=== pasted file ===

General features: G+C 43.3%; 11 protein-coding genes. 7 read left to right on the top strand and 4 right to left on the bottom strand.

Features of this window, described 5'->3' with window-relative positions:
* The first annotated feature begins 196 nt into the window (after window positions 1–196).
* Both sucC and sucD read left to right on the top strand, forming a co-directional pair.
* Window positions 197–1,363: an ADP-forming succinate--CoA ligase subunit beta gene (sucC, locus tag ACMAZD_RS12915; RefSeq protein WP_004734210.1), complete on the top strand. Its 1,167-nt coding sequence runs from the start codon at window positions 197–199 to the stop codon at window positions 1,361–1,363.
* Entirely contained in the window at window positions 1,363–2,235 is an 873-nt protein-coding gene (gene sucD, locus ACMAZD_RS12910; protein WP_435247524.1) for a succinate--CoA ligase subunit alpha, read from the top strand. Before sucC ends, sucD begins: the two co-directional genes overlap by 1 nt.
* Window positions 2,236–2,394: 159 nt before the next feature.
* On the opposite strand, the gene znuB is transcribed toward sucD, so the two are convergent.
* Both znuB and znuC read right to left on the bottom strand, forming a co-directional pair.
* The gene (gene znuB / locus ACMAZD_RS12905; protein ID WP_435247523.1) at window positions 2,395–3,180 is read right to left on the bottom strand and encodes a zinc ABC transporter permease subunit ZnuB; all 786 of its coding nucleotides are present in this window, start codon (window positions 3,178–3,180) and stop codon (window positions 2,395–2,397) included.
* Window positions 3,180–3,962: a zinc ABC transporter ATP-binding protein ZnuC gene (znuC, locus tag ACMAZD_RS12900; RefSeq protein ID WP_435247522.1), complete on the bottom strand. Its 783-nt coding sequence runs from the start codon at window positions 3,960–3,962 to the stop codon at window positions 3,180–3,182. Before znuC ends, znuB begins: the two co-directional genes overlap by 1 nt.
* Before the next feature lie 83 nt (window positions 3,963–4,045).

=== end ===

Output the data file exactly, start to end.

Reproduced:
General features: G+C 43.3%; 11 protein-coding genes. 7 read left to right on the top strand and 4 right to left on the bottom strand.

Features of this window, described 5'->3' with window-relative positions:
* The first annotated feature begins 196 nt into the window (after window positions 1–196).
* Both sucC and sucD read left to right on the top strand, forming a co-directional pair.
* Window positions 197–1,363: an ADP-forming succinate--CoA ligase subunit beta gene (sucC, locus tag ACMAZD_RS12915; RefSeq protein WP_004734210.1), complete on the top strand. Its 1,167-nt coding sequence runs from the start codon at window positions 197–199 to the stop codon at window positions 1,361–1,363.
* Entirely contained in the window at window positions 1,363–2,235 is an 873-nt protein-coding gene (gene sucD, locus ACMAZD_RS12910; protein WP_435247524.1) for a succinate--CoA ligase subunit alpha, read from the top strand. Before sucC ends, sucD begins: the two co-directional genes overlap by 1 nt.
* Window positions 2,236–2,394: 159 nt before the next feature.
* On the opposite strand, the gene znuB is transcribed toward sucD, so the two are convergent.
* Both znuB and znuC read right to left on the bottom strand, forming a co-directional pair.
* The gene (gene znuB / locus ACMAZD_RS12905; protein ID WP_435247523.1) at window positions 2,395–3,180 is read right to left on the bottom strand and encodes a zinc ABC transporter permease subunit ZnuB; all 786 of its coding nucleotides are present in this window, start codon (window positions 3,178–3,180) and stop codon (window positions 2,395–2,397) included.
* Window positions 3,180–3,962: a zinc ABC transporter ATP-binding protein ZnuC gene (znuC, locus tag ACMAZD_RS12900; RefSeq protein ID WP_435247522.1), complete on the bottom strand. Its 783-nt coding sequence runs from the start codon at window positions 3,960–3,962 to the stop codon at window positions 3,180–3,182. Before znuC ends, znuB begins: the two co-directional genes overlap by 1 nt.
* Before the next feature lie 83 nt (window positions 3,963–4,045).